Your mistake, I think, is in trying to establish too direct a link between RNA/DNA and the behaviour of organisms. IF genes cause a certain behaviour and IF that behaviour is beneficial to the survival and reproduction of the organism, then those genes are more likely to be passed on to subsequent generations. But the causes of behaviour are far more complex than what you seem to be suggesting.
     
  15. Aqueous Id flat Earth skeptic Valued Senior Member

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    An example that comes to mind is the peacock giving display. It's purely behavioral, and yet one directly related to reproductive success, then, as you and spidergoat mentioned, something that's going to end up being genetically conferred.

    When we think of behavior in general we normally refer to human behavior which runs the gamut from every kind of strength to every kind of weakness, with very few direct connections to anything genetic. What's been given in the OP doesn't relate to laws at all, it's just speculation. Kind of weird, too, especially the lingo.

    Instinctive behaviors (such as sexual display) would be a more logical way to connect behavior to genetics. A lot of interesting implications come from considering various behaviors in terms of adaptation - such as the nocturnal roosting of birds vs the prowling of felines. But I doubt that's the intent of the OP.
     
  16. river-wind Valued Senior Member

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    2,671
    These rules seems to assume that evolution has a direction. It doesn't. Items which might fall under rules one and two (and maybe three, but as written I can't quite make sense of it), but then 4 is out the window as soon as the environment changes as a previously useful feature (once 'mastered') is no longer useful, and the feature is then lost.
     
  17. Fraggle Rocker Staff Member

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    24,690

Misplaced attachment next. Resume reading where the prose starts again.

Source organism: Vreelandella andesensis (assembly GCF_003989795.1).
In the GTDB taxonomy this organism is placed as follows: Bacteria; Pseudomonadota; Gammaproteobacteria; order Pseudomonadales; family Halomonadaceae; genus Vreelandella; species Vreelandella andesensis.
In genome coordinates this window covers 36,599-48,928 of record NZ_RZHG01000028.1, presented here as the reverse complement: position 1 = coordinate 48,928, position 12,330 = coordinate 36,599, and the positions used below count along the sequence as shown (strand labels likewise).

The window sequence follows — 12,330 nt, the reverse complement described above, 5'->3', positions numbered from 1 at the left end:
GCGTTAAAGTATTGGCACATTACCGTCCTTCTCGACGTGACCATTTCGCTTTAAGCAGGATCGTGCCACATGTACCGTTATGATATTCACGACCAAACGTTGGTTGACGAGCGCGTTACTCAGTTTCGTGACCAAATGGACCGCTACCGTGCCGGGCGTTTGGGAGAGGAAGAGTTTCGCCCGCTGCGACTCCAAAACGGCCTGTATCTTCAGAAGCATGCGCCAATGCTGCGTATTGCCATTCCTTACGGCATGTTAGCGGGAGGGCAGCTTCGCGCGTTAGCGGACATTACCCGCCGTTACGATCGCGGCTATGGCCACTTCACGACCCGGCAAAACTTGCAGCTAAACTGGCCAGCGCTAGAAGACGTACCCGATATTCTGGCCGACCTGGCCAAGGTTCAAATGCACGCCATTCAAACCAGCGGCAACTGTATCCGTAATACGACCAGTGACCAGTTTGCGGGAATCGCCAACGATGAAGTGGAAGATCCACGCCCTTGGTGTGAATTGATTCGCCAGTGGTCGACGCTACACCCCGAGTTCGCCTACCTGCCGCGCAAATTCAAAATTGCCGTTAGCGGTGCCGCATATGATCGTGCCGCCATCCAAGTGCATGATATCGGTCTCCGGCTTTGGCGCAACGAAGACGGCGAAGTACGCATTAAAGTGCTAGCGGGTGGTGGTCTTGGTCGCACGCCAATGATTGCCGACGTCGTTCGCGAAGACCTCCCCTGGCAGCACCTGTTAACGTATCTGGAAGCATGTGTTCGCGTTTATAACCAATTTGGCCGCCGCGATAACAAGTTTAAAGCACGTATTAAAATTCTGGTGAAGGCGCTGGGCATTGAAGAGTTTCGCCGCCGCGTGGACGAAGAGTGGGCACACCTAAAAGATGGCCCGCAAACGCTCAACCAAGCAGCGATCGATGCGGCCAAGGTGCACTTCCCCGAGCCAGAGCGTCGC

This is because our species has a uniquely enormous forebrain. It's something like four or five times as large as the midbrain and hindbrain combined. This proportion is more than double that of any other ape, and an order of magnitude greater than most other mammals.

    This results in an unprecedented ability to ignore, modify or override instinctive behavior with reasoned and learned behavior. Couple this with the fact that we're a pack-social species in which the individual is programmed to watch and learn from his pack-mates throughout his entire life, rather than just in childhood. Then add to that the fact that we've increased the size of our "virtual pack" to include nearly the entire human race, and invented new communication technologies that make it easy to watch and learn from seven billion other individuals. Our instincts lose the battle with the clever invented and modified behaviors of a planet full of humans.

    It's no wonder that instinctive behaviors don't make up a very large part of our activities.

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    Humans still practice sexual display, but the details of the behavior are constantly modified down through the generations.
    • Victorian women corseted their chests and wore prosthetic buttocks. Modern American woman accent their chests and corset their buttocks.
    • Throughout history men have cultivated our facial hair, our most visible form of dimorphism--unless we're naked. But when the technology of poison gas was invented in World War I, every soldier had to be ready to slip on a gas mask with a few seconds' warning. Gas masks don't seal over whiskers, so a generation of American and European men were taught to shave. (A cynic would look at the Gillette company's astronomical profits from inventing the disposable-blade safety razor and wonder if their parent company also owned the company that invented poison gas.